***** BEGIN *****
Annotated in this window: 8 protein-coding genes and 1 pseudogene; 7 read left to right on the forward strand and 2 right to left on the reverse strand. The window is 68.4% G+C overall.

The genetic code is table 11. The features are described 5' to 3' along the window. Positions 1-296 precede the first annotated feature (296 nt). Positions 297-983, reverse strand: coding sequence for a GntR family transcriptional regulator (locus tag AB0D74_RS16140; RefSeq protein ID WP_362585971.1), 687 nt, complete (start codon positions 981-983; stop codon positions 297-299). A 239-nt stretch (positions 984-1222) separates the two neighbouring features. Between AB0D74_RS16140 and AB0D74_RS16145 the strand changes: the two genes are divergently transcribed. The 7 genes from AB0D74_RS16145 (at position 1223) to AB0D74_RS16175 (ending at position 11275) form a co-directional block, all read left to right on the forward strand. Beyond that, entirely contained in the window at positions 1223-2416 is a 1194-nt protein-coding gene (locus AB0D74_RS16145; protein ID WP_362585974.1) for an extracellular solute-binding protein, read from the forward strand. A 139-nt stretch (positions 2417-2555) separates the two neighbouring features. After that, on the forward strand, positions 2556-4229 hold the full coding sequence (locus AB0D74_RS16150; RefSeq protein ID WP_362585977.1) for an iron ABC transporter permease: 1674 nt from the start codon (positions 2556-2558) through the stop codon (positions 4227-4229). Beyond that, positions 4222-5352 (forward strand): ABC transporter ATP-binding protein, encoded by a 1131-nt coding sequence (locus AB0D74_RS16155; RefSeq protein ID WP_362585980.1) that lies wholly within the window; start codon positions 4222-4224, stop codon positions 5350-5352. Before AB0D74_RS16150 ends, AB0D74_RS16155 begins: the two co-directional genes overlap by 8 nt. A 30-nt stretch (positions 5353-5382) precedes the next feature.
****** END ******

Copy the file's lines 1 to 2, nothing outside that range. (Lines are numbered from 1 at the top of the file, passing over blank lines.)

Annotated in this window: 8 protein-coding genes and 1 pseudogene; 7 read left to right on the forward strand and 2 right to left on the reverse strand. The window is 68.4% G+C overall.

The genetic code is table 11. The features are described 5' to 3' along the window. Positions 1-296 precede the first annotated feature (296 nt). Positions 297-983, reverse strand: coding sequence for a GntR family transcriptional regulator (locus tag AB0D74_RS16140; RefSeq protein ID WP_362585971.1), 687 nt, complete (start codon positions 981-983; stop codon positions 297-299). A 239-nt stretch (positions 984-1222) separates the two neighbouring features. Between AB0D74_RS16140 and AB0D74_RS16145 the strand changes: the two genes are divergently transcribed. The 7 genes from AB0D74_RS16145 (at position 1223) to AB0D74_RS16175 (ending at position 11275) form a co-directional block, all read left to right on the forward strand. Beyond that, entirely contained in the window at positions 1223-2416 is a 1194-nt protein-coding gene (locus AB0D74_RS16145; protein ID WP_362585974.1) for an extracellular solute-binding protein, read from the forward strand. A 139-nt stretch (positions 2417-2555) separates the two neighbouring features. After that, on the forward strand, positions 2556-4229 hold the full coding sequence (locus AB0D74_RS16150; RefSeq protein ID WP_362585977.1) for an iron ABC transporter permease: 1674 nt from the start codon (positions 2556-2558) through the stop codon (positions 4227-4229). Beyond that, positions 4222-5352 (forward strand): ABC transporter ATP-binding protein, encoded by a 1131-nt coding sequence (locus AB0D74_RS16155; RefSeq protein ID WP_362585980.1) that lies wholly within the window; start codon positions 4222-4224, stop codon positions 5350-5352. Before AB0D74_RS16150 ends, AB0D74_RS16155 begins: the two co-directional genes overlap by 8 nt. A 30-nt stretch (positions 5353-5382) precedes the next feature.